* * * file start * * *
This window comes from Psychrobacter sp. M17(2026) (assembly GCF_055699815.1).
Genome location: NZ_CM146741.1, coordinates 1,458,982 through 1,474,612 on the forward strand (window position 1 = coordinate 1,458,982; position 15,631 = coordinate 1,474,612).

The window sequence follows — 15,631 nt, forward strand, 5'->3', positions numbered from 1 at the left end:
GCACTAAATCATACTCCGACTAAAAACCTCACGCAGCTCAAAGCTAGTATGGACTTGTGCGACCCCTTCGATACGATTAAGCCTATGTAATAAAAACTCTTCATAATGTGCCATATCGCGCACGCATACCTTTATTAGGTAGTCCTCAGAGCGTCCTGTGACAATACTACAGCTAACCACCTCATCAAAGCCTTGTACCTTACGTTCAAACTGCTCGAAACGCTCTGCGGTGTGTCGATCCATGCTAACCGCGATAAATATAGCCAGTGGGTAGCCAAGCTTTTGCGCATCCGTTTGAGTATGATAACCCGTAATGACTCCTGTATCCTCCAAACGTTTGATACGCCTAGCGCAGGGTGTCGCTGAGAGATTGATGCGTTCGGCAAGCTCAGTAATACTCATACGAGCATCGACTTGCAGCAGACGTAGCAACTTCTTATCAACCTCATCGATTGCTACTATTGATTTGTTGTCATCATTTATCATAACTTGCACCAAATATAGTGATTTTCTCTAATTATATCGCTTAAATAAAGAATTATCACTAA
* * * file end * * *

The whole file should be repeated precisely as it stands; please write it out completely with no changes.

This window comes from Psychrobacter sp. M17(2026) (assembly GCF_055699815.1).
Genome location: NZ_CM146741.1, coordinates 1,458,982 through 1,474,612 on the forward strand (window position 1 = coordinate 1,458,982; position 15,631 = coordinate 1,474,612).

The window sequence follows — 15,631 nt, forward strand, 5'->3', positions numbered from 1 at the left end:
GCACTAAATCATACTCCGACTAAAAACCTCACGCAGCTCAAAGCTAGTATGGACTTGTGCGACCCCTTCGATACGATTAAGCCTATGTAATAAAAACTCTTCATAATGTGCCATATCGCGCACGCATACCTTTATTAGGTAGTCCTCAGAGCGTCCTGTGACAATACTACAGCTAACCACCTCATCAAAGCCTTGTACCTTACGTTCAAACTGCTCGAAACGCTCTGCGGTGTGTCGATCCATGCTAACCGCGATAAATATAGCCAGTGGGTAGCCAAGCTTTTGCGCATCCGTTTGAGTATGATAACCCGTAATGACTCCTGTATCCTCCAAACGTTTGATACGCCTAGCGCAGGGTGTCGCTGAGAGATTGATGCGTTCGGCAAGCTCAGTAATACTCATACGAGCATCGACTTGCAGCAGACGTAGCAACTTCTTATCAACCTCATCGATTGCTACTATTGATTTGTTGTCATCATTTATCATAACTTGCACCAAATATAGTGATTTTCTCTAATTATATCGCTTAAATAAAGAATTATCACTAA